May 16, 2011
Bishop Burkat applauds leaders of the Synod during her annual address May 6. (Photo: Rev. Jesse Brown)
“Our lives as we once knew them are changing,” said Bishop Claire Burkat in her Friday (May 6) night address to the Synod Assembly. “Our church … (and) our world as we once knew it is changing.”
She reminded those gathered that the mission we’re engaged in is God’s, not ours. Throughout the Bible God led people of faith through anxious and unsettling times. The Hebrews exiting Egypt had no idea where God was leading them. How could those witnessing the crucifixion possibly appreciate the world-changing, culture-crushing, faith-forming, and life-transforming event they were witnessing?
“No one knows what this century will bring. But we do know this…It’s God’s mission, the resurrected Lord Jesus is Lord of the cosmos, and we can be sure that the Holy Spirit is guiding us, even when we don’t have a map for the journey,” Burkat said.
Admitting that living in the present tense is often hard, the bishop said that changing times called for a new vision of how the Synod operates. She shared a new purpose statement for the synod, adapted from Ephesians 4:11-13 — “Activated by the gifts of the Holy Spirit, we equip the saints and congregations for the work of ministry, for building up the Body of Christ.” This focus on equipping will be used to guide activity as the Synod reconfigures its staff and priorities in light of ongoing fiscal challenges.
Burkat acknowledged that congregations and the synod have been hard hit by the recession. Partnership Support of the church at large declined again in 2010, and in response two staff positions were eliminated in April. Two additional staff members, Rev. Larry Hand and Janine Niwinski, are leaving the area this summer, adding to the unfolding environment in the Synod.
“This transition time is an opportunity for us to sincerely seek God’s direction, to boldly lean into God’s future, and to re-imagine the ministry we do together as a Synod,” said Burkat. “This is an unprecedented chance to redesign the structure of the Synod in order to address and meet the demands and possibilities of the 21st century church.”
During her upcoming sabbatical, Burkat will be taking time to pray, play, prepare, and plan. This will also give the Synod an opportunity to discern what God is doing with us, through us, and in us, she said. It is necessary to listen and to learn as the church tries to connect with a generation with different faith needs than it has been used to.
“As Dr. Rodger Nishioka, our keynote speaker, reminds us, young adults today want relationships, community, purpose, authenticity and connections — in real time, with real people,” she said. “Isn’t that what we all want?” She then pointed to examples of congregations engaging their communities in innovative ways.
St. Peter’s in Lafayette Hill took up the charge from last year’s Assembly to have more feeding programs across the Synod. They partnered with St. Michael’s in Germantown to bring a hot dog lunch into the neighborhood. Thanks to a grant from Whole Foods, the program grew into the “Holy Hot Dish,” with volunteers from both churches meeting at St. Peter’s to cook the food and then serving it at St. Michael’s on Saturday.
“The “Holy Hot Dish” program has a sound community purpose, making sure hungry people get fed,” the bishop said. “Perhaps more importantly it’s building relationships” between congregations and across generations. The 259-year-old congregation also won a $10,000 matching grant from Thrivent to increase its spectrum of social outreach programs. (view video)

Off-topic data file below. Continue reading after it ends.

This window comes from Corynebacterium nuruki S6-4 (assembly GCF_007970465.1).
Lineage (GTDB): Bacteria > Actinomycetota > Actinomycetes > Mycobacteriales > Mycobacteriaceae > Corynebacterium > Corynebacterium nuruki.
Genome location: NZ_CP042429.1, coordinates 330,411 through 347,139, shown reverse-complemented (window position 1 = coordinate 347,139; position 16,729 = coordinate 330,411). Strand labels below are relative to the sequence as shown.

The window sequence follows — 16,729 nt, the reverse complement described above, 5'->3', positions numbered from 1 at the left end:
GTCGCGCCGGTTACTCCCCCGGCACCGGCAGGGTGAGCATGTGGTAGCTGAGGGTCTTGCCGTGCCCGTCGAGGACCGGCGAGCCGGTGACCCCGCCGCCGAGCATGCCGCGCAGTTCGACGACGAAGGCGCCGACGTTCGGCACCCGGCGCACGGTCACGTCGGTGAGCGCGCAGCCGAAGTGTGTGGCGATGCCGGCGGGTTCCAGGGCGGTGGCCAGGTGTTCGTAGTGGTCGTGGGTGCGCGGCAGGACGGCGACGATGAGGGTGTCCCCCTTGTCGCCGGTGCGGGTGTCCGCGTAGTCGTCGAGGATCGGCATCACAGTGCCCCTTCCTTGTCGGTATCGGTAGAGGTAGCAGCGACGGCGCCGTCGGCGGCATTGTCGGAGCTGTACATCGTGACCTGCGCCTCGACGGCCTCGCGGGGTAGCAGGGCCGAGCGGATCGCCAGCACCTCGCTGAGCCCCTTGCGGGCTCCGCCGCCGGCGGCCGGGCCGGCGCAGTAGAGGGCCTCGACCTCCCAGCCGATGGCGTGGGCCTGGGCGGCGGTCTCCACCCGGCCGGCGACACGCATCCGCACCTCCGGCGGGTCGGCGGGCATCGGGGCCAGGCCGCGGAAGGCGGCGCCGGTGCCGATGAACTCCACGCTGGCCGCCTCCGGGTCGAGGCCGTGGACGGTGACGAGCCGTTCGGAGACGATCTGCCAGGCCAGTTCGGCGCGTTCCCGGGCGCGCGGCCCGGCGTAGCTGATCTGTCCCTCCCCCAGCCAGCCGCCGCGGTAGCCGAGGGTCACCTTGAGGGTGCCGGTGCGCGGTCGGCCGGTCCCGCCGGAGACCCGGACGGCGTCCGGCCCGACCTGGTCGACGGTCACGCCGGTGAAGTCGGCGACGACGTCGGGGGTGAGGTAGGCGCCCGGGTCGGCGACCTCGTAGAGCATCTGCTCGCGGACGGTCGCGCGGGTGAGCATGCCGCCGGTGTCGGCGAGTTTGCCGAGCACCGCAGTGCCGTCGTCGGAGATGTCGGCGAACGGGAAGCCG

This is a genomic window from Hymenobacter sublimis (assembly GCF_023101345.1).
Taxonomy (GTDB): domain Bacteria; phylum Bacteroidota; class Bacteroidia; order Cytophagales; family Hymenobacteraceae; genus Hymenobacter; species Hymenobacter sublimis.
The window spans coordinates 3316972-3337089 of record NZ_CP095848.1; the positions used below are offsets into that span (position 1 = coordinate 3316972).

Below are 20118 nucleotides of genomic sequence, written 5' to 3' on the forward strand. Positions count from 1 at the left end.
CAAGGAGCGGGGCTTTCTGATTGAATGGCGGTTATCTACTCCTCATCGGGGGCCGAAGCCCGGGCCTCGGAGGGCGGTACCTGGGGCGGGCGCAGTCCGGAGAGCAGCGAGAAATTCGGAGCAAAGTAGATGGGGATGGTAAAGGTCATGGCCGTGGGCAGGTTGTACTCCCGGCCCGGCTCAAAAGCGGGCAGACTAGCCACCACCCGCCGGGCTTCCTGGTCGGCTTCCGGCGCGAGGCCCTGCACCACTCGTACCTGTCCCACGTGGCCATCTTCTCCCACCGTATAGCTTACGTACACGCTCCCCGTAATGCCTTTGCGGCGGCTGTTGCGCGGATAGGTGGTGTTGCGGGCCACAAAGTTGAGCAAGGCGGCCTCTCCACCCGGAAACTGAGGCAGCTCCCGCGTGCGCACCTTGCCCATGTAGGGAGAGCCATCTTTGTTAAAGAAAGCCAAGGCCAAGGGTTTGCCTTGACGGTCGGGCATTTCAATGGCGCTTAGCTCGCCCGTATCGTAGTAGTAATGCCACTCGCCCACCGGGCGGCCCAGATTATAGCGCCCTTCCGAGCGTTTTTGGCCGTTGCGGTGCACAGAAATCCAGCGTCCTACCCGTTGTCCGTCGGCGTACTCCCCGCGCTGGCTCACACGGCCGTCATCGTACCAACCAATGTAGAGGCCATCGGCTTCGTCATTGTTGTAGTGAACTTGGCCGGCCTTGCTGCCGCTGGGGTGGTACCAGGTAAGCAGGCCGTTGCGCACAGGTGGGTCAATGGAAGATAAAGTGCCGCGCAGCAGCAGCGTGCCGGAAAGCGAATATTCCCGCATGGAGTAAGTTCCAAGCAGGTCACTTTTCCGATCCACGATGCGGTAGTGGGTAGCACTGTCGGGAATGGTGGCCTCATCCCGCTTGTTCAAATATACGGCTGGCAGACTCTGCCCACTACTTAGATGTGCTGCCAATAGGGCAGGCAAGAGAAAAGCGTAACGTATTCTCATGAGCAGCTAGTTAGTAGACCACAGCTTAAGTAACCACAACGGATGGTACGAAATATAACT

In Northeast Philadelphia, “the Holy Spirit gave leaders of Redemption Lutheran Church and Rhawnhurst Presbyterian Church the same dream…to reach out to teens who had nothing to do after school,” the bishop said. The churches rented space from a Nazarene-related non-profit, gathered a cadre of 20-something volunteers and tutors from both churches (and no church), and opened Turning Point, and after-school homework program.
“What I love about Turning Point is that it’s not an “evangelistic” outreach but a place where young people learn that their neighbors, who happen to be Christians, love them because Jesus does,” the bishop said. “It’s based on authentic relationships – people being themselves in Christ.” (view video)
Center City’s Welcome Church is truly an “emerging” ministry. “It’s evolving shape continues to emerge from the needs and hopes of the homeless community,” the bishop said. Pastor Violet Little opened a respite center at the Church of the Holy Communion on Samson Street, a place where people could come in off the streets for a while without being chased away. Through the relationships that developed there the need for pastoral care, worship and advocacy arose and spawned an interdenominational faith community that worships on Logan Square.
“The Welcome Church is an exciting example of what happens when church leaders pay attention to where God is already at work in the world,” the bishop said. (view video)
“This is the new world, and Church, in which we live,” Burkat said. It won’t be easy for the Church to change when such shifts are happening in the world. But, the Church of Christ has always been faithful through the ages and will continue to grow long after we are gone.
“We pray that in this century and for this time, we too may be faithful in our proclamation and participation so the world may be blessed for generations to come,” she concluded.
- Rev. Sue Lang. Video by CCI Communications.